Within 5 mins, any air of invincibility is gone. I’ve been humbled and I’m flat on my arse down a steep grassy slope. Before long, my feet are drenched from the shin high river crossing. For me, running is a great litmus test on my current physical function. It levels all your perceived notions and brings the truth to the surface. It keeps me connected to my current self and in tune with how my body is changing as I age. Brought back down to earth and sitting on my rear on the grassy slope, I appreciate my night/depth perception isn’t as good as what it used to be. I was putting too much weight on my heels and my balance needs more work. Coming out of the river with cold and wet feet, it highlights how I’ve become use to a comfy life and my warm office. I tell my patients that its “Use it or lose it from your 30s”. The problem being, people don’t know that they’re ‘losing it’ because they aren’t doing any challenging physical activity. Day to day life blinds you to this slow physical decline. And when I talk about ‘normal age-related changes’, some patients put their hackles up. “Don’t tell me I’m old! I don’t want to hear about that!” But if you’re in complete denial about aging, how can you make a positive change to manage this? Others appear completely stunned (especially those in their late 30s and 40s). Look around you. How many All Blacks are playing in their 40s? We start losing muscle fibre size/strength from our late 20s. Our bodies’ ability to handle ‘load’ reduces from our 30s. Balance decline become more prominent from the age of 40 onwards. Aging doesn’t happen overnight; it’s a slow gradual process! Unfortunately, our comfortable lifestyles provide a false sense of security about our physical function. We’re also largely ignorant or in denial about aging (in NZ due to our ACC system – we’re not aging, we’re just getting injured). The classic story I hear is “I was just doing my normal gym/walk/run (any activity that you’ve done a thousand times over can be substituted here) when I must’ve injured myself as X, Y, and Z body part was sore”. Or a patient will describe a ‘low velocity’ injury mechanism. If you’re over 30 years of age and fit the above scenarios, one needs to sensitively talk about ‘normal age-related changes’. So, how can we address this? We need to exercise more. If you’re already exercising, can this be further optimised? There is an urgent need for physical activity promotion in middle aged adults. One in four adults achieve less than 150 minutes of moderate intensity physical activity per week. Physical activity often decreases during middle age as we are typically ‘time poor’ due to employment, household, and care giving responsibilities. Large longitudinal studies have found that increased physical activity in middle age delays disability by up to 15 years. Those with higher leisure time physical activity at 46 years of age were 1.5 times more likely to have good perceived health in older age. Below are complaints I increasingly hear from patients from the age of 40 onwards – my back is sore, lifting a jug is painful, I have difficulty doing up my bra, I can’t wash my hair properly, I find it hard to put my shoes and socks on, I can’t sleep on my side, I want my life back. True story. Though you may be safe now, age is coming for you. Think of exercise during your middle age as health insurance premiums for your future. Think of it as a way of bullet proofing your function to support your independence as you age. Don’t wait until you fall to address balance issues. What you do now matters. Remember, exercise needs to be challenging. At times exercise needs to be hard. The moment exercise is no longer hard, guess what becomes hard? LIFE. Which would you prefer?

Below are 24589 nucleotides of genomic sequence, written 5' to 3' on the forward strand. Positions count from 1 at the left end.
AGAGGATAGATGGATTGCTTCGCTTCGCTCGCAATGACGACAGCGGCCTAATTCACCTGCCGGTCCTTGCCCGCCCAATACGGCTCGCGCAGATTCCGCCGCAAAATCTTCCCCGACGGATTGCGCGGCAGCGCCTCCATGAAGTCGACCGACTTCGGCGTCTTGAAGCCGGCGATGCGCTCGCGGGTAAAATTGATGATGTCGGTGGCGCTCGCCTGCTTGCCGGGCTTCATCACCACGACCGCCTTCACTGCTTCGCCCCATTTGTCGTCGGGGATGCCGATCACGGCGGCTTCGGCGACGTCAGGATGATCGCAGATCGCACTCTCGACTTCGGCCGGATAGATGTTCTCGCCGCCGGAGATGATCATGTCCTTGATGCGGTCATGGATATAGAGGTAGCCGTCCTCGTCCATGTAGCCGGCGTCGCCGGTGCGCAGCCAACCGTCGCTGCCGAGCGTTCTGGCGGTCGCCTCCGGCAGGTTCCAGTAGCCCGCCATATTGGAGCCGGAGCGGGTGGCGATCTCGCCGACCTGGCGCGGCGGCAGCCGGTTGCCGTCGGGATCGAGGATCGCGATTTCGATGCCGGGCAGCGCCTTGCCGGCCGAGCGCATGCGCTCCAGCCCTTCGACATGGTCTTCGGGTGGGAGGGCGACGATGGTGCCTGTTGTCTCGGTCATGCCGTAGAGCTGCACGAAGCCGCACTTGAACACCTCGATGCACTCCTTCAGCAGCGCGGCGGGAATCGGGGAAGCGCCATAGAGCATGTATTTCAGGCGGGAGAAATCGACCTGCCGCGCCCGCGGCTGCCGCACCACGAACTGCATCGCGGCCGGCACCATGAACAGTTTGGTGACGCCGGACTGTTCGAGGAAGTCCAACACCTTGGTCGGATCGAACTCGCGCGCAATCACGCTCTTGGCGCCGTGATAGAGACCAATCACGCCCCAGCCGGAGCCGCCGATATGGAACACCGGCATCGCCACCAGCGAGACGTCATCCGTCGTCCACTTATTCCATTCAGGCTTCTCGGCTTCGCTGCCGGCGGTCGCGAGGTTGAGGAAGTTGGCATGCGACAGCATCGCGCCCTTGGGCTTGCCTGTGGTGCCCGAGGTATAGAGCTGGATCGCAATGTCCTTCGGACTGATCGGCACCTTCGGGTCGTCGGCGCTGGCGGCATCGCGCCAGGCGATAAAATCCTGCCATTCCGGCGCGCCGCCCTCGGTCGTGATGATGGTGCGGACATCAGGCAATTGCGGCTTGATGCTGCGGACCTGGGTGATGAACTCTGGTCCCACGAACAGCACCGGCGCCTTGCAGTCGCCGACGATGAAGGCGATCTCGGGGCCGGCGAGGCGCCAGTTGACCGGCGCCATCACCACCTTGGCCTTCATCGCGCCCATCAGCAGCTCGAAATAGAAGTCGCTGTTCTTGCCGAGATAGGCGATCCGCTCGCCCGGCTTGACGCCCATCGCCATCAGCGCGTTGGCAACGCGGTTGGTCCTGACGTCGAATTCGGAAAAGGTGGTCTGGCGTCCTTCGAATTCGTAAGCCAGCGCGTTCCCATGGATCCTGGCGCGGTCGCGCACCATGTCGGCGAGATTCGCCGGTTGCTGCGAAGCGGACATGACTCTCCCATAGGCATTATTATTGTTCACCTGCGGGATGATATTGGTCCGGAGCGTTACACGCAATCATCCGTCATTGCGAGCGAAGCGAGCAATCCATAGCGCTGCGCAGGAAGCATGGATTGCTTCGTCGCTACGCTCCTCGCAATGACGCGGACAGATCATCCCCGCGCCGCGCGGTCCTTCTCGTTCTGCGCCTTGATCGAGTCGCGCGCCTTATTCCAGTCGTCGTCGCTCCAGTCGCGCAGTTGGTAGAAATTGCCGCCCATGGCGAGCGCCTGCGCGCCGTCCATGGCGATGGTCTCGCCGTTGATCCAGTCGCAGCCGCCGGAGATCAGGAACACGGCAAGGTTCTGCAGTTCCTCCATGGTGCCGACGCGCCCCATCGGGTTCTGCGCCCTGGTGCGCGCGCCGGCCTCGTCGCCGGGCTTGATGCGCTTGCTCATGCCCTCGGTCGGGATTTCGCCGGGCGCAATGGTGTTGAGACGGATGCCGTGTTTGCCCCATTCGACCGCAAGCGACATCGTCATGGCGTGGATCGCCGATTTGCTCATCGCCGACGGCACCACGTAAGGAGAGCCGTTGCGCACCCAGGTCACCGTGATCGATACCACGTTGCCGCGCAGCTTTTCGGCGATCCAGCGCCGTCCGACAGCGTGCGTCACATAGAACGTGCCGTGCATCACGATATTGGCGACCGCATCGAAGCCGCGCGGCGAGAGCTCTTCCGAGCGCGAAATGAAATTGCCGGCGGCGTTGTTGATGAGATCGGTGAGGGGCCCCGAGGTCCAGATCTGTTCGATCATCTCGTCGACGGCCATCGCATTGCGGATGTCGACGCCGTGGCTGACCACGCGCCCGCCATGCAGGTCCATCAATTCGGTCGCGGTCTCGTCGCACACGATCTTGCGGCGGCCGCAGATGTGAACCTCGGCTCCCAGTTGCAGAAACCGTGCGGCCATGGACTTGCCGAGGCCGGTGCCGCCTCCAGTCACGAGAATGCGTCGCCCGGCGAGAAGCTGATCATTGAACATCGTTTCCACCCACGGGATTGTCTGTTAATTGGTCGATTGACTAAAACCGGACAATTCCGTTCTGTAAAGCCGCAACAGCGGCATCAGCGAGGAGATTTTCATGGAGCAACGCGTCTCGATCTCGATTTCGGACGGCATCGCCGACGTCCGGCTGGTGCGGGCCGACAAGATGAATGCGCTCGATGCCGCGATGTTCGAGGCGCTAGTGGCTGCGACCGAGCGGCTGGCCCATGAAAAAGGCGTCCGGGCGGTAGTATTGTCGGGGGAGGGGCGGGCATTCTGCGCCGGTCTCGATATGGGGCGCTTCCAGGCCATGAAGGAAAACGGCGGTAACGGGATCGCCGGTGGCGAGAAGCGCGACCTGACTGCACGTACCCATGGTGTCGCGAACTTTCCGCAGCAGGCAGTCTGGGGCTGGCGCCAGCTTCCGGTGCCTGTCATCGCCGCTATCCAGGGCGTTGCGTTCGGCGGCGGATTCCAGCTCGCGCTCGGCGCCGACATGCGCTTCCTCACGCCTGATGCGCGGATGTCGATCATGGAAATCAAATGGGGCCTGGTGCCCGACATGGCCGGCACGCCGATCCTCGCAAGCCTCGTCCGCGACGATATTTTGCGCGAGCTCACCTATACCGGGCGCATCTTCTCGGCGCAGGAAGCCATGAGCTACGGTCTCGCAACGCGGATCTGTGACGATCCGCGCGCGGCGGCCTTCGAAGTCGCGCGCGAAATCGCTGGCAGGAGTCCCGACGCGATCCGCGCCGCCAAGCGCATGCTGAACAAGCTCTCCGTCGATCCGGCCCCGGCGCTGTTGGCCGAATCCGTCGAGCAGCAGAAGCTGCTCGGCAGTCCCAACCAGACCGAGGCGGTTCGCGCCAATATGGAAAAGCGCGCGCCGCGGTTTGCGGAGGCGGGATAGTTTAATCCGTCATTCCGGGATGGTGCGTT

Heading up Mt Oxford, the rain from the week prior has turned parts of the track into slippery thick mud. You lose your visual cues in the dark so balancing becomes harder so I’m in full concentration mode with my headlight on full beam. I try skirt around a large puddle of mud but my shoe sinks ankle deep into it. Great. You aren’t in your comfy office now Dr Molloy. It’s a slow steady climb up. I’m still within the tree line and I can hear the wind whipping up a storm so I decide to stop and put on my warm gear. As I leave the tree line behind me, I feel the full brunt of the promised north westerlies. It’s chillingly cold and I can barely hold my feet as the wind buffets against me. Like a stubborn autumn leave clinging on, I continue to forge ahead. The higher I go, the more violent the wind gusts become. Approaching the waist of the mountain, I can see the wind funnelling into the side of the mountain as it scatters rock debris across the path. Bracing for impact, I dig my trekking poles deeper into the ground. I slowly inch forwards until a sudden gale picks me up and I’m viciously tossed aside like an ex-university lover. This is crazy. Momentarily stunned, I get up and urgently press forwards. When I reach the top of Mt Oxford, the sun is starting to spill orange across the horizon but I’m in no mood to stop and appreciate the scenery. I just want to get off this thing! When I finally reach the tree line on the other side of the mountain, the technical descent begins. Though I can usually hold my own on ascents, there are some amazing downhill (or down mountain) runners out there and they thunder past me. It’s incredibly rocky and rooty so I don’t know how they can do it. I ask one particular runner who breezes past me what his secret is. “No brakes” he shouts back. Easier said than done I thought. However, content to give this a go, I ease off the quad braking. Instantly the weight shifts away from my heels and more into my toes. The change in weight distribution removed the fear of slipping onto my bottom but created a new fear of tumbling forwards. I experimented between the two. Shifting between my heels and toes until I seemed to get the hang of things. Noticing I was being passed my less people, I felt rather pleased with myself. When a fallen tree across the path presented itself, I thought it would be the perfect opportunity to progress my downhill running to downhill jumping. With increased confidence, I accelerated towards the tree. No brakes. Stay calm. No brakes. Within moments, I realised the tree was knee height and not ankle height. I also couldn’t see the ground on the other side of the tree. At almost break neck speed, I pull out at the last safe moment. “You bloody idiot” I curse myself. So you think you’re an Olympic high jumper now? Pull your head in you fool! Content on not getting injured, I ease off the bravado and safely negotiate the remaining gnarly downhill cornering until I reach the first aid station at Wharfedale Hut. As proof of passage, I smile for the volunteers as they take an instant photo of me reminiscent of the Polaroid cameras of old. Still feeling pretty good, I top up my water bottles and press onwards. Although there is a lot of focus on Mt Oxford itself, the ascent from Wharfedale Hut to Black Hill Hut is no laughing matter. The gradient along Black Hill Track is equally challenging and contributes fairly towards the total 3500m elevation gain. By now the field is well spread and it’s a slow toil. There is some interplay with runners coming back in the opposite direction but otherwise it’s just you and dense bush. When I finally reach Black Hill Hut (which is about half way), I’m 4.5 hours into this slog. A young kid pokes his head out of the hut window and shouts “You can turn around now!” Pretty stuffed to have any real conversation I reply “Thanks man” and comply. The descent along Fosters Ridge Track back towards Wharfedale Hut is probably one of my favourite parts of the run. The descent isn’t too taxing and you’re surrounded by dense beech forest. There’s a nice section of relatively non-technical terrain (for a change) next to a river with a few small water crossings. When I arrive back at Wharfedale Hut, the volunteers are still chipper which lifts your spirits. I tuck into the potato chips and jam pikelets. Knowing what’s ahead of me, I’m not keen to loiter so I give thanks and carry on. It’s very difficult to describe the last section of the course from Wharfedale Hut and back up Mt Oxford again. Relentless and horrific may be fair descriptors. At times the ground is at face height which may suit those seeking a quick burial at this stage of the race. Suffice to say, you’ll never complain about walking on flat ground again after this. As I break the tree line and course along the top of Mt Oxford for the second time, I take a moment to look around me. Wow. I love how views are earnt. It’s around 2pm and I’m wearing my beanie and gloves as the wind is still cold. I have a brief chat with the Oxford Land Search and Rescue team who are sheltering from the wind in their tent. “Is this the southerly change that was forecast?” I ask. “Nope” one guy quips back. “You’ll be well off the mountain by the time the southerly comes roaring in. Enjoy your tailwind back down!” Geez. It’s cold enough as it is. I shudder at the thought. I’d like to tell you that the descent down Mt Oxford is pleasurable but I’d be lying. It’s rocky, technical, and hard work. Hopefully your quads are the generous type because you’ll need them to keep giving. Unless you’re a mountain goat, expect 13 min kilometre descents. Towards the end, it becomes rooty and muddy again. Low in energy and devoid of care, there is little gained in side stepping the boggy mud so it’s the rugby fat man’s track – up the guts. With muddy shoes and wet feet, I finally cross the finish line 9 hours after starting. It’s a pleasant exhaustion. I help myself to a chicken roll and head back towards my car. If this is what it takes to preserve my function and independence as I age, then I reckon that’s a fair exchange. Exercise hard – Live easy. Running is medicine.